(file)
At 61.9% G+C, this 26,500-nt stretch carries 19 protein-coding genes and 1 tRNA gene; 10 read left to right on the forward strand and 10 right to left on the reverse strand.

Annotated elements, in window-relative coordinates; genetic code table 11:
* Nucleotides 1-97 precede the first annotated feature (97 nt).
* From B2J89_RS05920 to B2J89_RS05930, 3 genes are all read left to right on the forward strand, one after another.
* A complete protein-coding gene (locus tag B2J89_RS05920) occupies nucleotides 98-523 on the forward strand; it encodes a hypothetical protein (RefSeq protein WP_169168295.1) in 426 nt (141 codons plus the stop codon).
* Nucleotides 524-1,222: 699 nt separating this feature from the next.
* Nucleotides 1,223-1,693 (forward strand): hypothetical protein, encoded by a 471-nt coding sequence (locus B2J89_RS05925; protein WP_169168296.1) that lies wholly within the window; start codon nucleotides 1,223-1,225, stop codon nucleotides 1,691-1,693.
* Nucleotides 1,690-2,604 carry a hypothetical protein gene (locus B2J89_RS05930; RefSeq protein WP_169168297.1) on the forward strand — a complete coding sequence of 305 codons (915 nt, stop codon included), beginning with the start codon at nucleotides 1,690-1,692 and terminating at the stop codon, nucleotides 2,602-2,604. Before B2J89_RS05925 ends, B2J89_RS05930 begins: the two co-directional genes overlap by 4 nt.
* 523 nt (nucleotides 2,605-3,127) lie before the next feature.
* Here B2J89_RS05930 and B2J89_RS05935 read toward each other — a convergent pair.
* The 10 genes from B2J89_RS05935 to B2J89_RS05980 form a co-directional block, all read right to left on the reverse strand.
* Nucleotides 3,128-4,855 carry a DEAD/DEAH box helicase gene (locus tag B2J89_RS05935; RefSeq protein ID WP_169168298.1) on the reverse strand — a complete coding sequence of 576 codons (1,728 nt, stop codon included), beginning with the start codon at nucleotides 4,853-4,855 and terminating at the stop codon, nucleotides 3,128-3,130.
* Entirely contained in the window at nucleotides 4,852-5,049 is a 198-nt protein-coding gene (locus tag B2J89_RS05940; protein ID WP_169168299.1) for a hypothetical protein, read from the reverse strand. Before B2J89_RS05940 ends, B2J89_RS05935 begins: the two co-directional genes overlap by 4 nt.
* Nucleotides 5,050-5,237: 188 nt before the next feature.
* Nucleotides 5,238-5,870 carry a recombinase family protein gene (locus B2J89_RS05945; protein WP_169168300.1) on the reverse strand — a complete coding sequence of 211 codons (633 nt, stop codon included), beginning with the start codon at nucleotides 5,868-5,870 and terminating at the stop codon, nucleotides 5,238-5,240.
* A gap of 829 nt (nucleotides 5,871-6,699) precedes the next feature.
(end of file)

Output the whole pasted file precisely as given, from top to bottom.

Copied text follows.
At 61.9% G+C, this 26,500-nt stretch carries 19 protein-coding genes and 1 tRNA gene; 10 read left to right on the forward strand and 10 right to left on the reverse strand.

Annotated elements, in window-relative coordinates; genetic code table 11:
* Nucleotides 1-97 precede the first annotated feature (97 nt).
* From B2J89_RS05920 to B2J89_RS05930, 3 genes are all read left to right on the forward strand, one after another.
* A complete protein-coding gene (locus tag B2J89_RS05920) occupies nucleotides 98-523 on the forward strand; it encodes a hypothetical protein (RefSeq protein WP_169168295.1) in 426 nt (141 codons plus the stop codon).
* Nucleotides 524-1,222: 699 nt separating this feature from the next.
* Nucleotides 1,223-1,693 (forward strand): hypothetical protein, encoded by a 471-nt coding sequence (locus B2J89_RS05925; protein WP_169168296.1) that lies wholly within the window; start codon nucleotides 1,223-1,225, stop codon nucleotides 1,691-1,693.
* Nucleotides 1,690-2,604 carry a hypothetical protein gene (locus B2J89_RS05930; RefSeq protein WP_169168297.1) on the forward strand — a complete coding sequence of 305 codons (915 nt, stop codon included), beginning with the start codon at nucleotides 1,690-1,692 and terminating at the stop codon, nucleotides 2,602-2,604. Before B2J89_RS05925 ends, B2J89_RS05930 begins: the two co-directional genes overlap by 4 nt.
* 523 nt (nucleotides 2,605-3,127) lie before the next feature.
* Here B2J89_RS05930 and B2J89_RS05935 read toward each other — a convergent pair.
* The 10 genes from B2J89_RS05935 to B2J89_RS05980 form a co-directional block, all read right to left on the reverse strand.
* Nucleotides 3,128-4,855 carry a DEAD/DEAH box helicase gene (locus tag B2J89_RS05935; RefSeq protein ID WP_169168298.1) on the reverse strand — a complete coding sequence of 576 codons (1,728 nt, stop codon included), beginning with the start codon at nucleotides 4,853-4,855 and terminating at the stop codon, nucleotides 3,128-3,130.
* Entirely contained in the window at nucleotides 4,852-5,049 is a 198-nt protein-coding gene (locus tag B2J89_RS05940; protein ID WP_169168299.1) for a hypothetical protein, read from the reverse strand. Before B2J89_RS05940 ends, B2J89_RS05935 begins: the two co-directional genes overlap by 4 nt.
* Nucleotides 5,050-5,237: 188 nt before the next feature.
* Nucleotides 5,238-5,870 carry a recombinase family protein gene (locus B2J89_RS05945; protein WP_169168300.1) on the reverse strand — a complete coding sequence of 211 codons (633 nt, stop codon included), beginning with the start codon at nucleotides 5,868-5,870 and terminating at the stop codon, nucleotides 5,238-5,240.
* A gap of 829 nt (nucleotides 5,871-6,699) precedes the next feature.